Monday, August 25, 2008

Let's talk about TLCs Part 4 - Ninhydrin Stain

2008 was the year where I became an amino acid chemist and as a consequence the Ninhydrin Stain has become my new friend. Many of the amino acids I handle these days are not UV active but fortunately the Ninhydrin Stain is great for visualising free amines and primary amines. Most of my amines are BOC-protected but they still develop nicely with ninhydrin because the BOC group is cleaved upon treatment with the stain.
Ninhydrin Stain Recipe
100 ml container
0.2 g Ninhydrin
0.5 ml Acetic acid
100 ml n-Butanol
4.5 ml Water
After treatment with a heat gun Ninhydrin Stain tends to give brightly coloured pink to purple spots as shown above. The spots can fade rather fast so record the result immediately. In the past I have been using a Ninhydrin Stain that didn't contain water, however adding a bit of water seems to improve the result a fair bit. D!

Tuesday, August 19, 2008

How to make a primary amide - The Ley Way

Steven Ley's Group really produces some cracking results. This time they have developed a really simple method for preparing primary amides from carboxylic esters. This is very good news because this seemingly simple transformation is in fact not as simpel as one could have hoped for. In the past I have used ammonia in methanol to achieve this. The commercially available NH3 in MeOH is rather variable in quality so making it fresh by saturating methanol with ammonia using a gas cylinder is preferable. It's an annoying exercise making the solution and the actual reaction CO2R to CONH2 doesn't really work that well.So when Steven Ley comes up with a method that involves scooping solid magnesium nitride into a flask with your ester and some methanol, heating it to 80 oC for 24 hr, work up, filter, done! then that is really exciting good news to the synthetic organic chemist.
Magnesium nitride is reasonably priced, e.g. Aldrich (#415111) 10 g for less than 40 Euros. D!

Monday, August 18, 2008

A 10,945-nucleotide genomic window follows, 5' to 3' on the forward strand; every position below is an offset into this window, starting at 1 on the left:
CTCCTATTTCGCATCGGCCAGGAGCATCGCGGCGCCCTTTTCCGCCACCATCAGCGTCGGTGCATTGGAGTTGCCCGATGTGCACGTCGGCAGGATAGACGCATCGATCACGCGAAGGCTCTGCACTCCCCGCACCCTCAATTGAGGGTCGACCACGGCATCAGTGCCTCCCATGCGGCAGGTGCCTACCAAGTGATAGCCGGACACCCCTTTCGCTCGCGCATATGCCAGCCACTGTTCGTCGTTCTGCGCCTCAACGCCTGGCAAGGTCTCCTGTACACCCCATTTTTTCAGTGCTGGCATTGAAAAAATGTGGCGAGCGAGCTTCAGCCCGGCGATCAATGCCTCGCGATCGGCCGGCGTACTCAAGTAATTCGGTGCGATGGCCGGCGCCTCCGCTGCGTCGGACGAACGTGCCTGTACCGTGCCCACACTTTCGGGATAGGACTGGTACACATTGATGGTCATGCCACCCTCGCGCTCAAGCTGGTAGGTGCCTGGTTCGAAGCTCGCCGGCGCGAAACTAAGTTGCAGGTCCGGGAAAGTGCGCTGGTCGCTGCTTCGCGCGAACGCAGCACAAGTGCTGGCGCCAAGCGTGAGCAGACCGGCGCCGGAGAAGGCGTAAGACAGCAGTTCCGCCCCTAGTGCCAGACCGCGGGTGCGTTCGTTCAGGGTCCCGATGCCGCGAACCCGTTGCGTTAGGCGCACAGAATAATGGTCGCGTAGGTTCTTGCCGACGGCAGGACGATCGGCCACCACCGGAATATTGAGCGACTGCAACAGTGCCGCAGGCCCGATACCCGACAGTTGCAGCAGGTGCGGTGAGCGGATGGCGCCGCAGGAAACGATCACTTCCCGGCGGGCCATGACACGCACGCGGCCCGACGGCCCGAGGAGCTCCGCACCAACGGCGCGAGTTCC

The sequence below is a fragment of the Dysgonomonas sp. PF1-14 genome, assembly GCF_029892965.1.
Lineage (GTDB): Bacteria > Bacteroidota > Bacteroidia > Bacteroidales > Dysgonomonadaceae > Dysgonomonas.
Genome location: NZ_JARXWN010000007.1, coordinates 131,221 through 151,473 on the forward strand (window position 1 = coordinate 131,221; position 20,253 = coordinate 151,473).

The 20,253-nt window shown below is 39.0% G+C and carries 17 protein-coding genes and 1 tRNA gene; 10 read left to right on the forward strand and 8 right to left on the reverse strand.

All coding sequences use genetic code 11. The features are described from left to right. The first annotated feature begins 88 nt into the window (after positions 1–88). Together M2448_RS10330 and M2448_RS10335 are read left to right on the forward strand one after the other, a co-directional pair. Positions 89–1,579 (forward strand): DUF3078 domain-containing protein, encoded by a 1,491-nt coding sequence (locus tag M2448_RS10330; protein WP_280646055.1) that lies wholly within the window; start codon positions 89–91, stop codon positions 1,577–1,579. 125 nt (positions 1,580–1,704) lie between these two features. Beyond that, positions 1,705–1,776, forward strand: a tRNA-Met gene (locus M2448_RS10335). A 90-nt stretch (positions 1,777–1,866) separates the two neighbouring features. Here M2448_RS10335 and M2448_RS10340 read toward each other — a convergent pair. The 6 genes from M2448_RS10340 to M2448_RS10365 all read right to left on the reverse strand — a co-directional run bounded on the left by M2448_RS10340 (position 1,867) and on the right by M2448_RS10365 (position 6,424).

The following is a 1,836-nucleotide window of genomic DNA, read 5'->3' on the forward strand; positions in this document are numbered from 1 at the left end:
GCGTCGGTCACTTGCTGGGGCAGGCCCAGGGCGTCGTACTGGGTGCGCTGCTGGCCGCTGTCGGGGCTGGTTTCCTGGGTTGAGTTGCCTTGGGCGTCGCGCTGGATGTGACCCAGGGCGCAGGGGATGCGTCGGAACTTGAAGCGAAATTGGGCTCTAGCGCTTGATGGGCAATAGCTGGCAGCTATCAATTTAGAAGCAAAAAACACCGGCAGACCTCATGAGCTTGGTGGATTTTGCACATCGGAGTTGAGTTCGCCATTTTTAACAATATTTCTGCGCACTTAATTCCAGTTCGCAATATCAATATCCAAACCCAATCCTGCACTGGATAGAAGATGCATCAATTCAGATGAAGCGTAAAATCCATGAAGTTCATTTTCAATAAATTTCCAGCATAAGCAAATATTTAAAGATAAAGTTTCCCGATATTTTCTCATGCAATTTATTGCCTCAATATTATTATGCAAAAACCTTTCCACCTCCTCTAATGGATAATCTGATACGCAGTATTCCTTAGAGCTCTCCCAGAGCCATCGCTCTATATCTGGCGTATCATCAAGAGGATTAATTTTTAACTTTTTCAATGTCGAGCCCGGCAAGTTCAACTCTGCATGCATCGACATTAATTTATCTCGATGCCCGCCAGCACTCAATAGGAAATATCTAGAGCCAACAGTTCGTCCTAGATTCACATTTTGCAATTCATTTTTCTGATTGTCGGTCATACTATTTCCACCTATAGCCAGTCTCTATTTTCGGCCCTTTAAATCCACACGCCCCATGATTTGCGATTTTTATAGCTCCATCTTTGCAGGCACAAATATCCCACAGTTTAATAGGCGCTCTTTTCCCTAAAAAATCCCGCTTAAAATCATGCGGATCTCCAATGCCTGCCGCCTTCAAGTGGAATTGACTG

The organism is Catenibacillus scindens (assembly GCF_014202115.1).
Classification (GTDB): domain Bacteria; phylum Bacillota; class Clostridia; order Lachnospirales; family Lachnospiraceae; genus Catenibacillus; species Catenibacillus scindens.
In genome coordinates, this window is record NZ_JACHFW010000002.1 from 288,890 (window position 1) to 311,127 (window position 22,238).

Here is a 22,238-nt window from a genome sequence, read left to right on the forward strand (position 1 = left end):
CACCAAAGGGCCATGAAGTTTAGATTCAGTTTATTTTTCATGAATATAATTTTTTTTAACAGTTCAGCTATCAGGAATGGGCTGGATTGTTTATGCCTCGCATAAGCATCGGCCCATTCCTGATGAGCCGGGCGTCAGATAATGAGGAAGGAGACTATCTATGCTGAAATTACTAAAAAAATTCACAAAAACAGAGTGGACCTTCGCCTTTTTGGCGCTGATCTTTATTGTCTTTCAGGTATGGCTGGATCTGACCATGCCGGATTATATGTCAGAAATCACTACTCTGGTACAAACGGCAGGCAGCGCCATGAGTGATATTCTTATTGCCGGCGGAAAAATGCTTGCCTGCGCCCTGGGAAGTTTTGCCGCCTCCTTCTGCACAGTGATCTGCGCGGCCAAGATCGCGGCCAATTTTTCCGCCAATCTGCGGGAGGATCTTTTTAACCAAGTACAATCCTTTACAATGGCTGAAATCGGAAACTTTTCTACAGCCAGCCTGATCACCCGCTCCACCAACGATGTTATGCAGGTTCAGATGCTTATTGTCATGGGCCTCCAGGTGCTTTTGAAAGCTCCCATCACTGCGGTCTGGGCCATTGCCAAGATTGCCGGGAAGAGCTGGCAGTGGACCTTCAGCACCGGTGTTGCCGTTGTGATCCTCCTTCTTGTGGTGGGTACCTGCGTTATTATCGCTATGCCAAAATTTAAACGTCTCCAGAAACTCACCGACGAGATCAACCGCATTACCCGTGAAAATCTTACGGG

Guidelines for giving a truly terrible talk

I'm giving a presentation in a month's time which reminded me of the stuff below. Unfortunately, I can't remember what web site I got this stuff from but apparentely it's from "35-mm Slides: A Manual for Technical Presentations", by Dan Pratt og Lev Ropes. Surprisingly many scientists seem to use these guidelines. Here we go:

"Strict adherence to the following time-tested guidelines will ensure that both you and your work remain obscure and will guarantee an audience of minimum size at your next talk. Continuity of effort may result in being awarded the coveted 5:00 P.M. Friday speaking time at the next national meeting." Slides:
(1) Use lots of slides. A rule of thumb is one slide for each 10 seconds of time allotted for your talk. If you don’t have enough, borrow the rest from the previous speaker, or cycle back and forth between slides.
(2) Put as much information on each slide as possible. Graphs with a dozen or so crossing lines, tables with at least 100 entries, and maps with 20 or 30 units are especially effective; but equations, particularly if they contain at least 15 terms and 20 variables, are almost as good. A high density of detailed and marginally relevant data usually prevents penetrating questions from the audience.
(3) Use small print. Anyone who has not had the foresight to either sit in the front row or bring a set of binoculars is probably not smart enough to understand your talk anyway.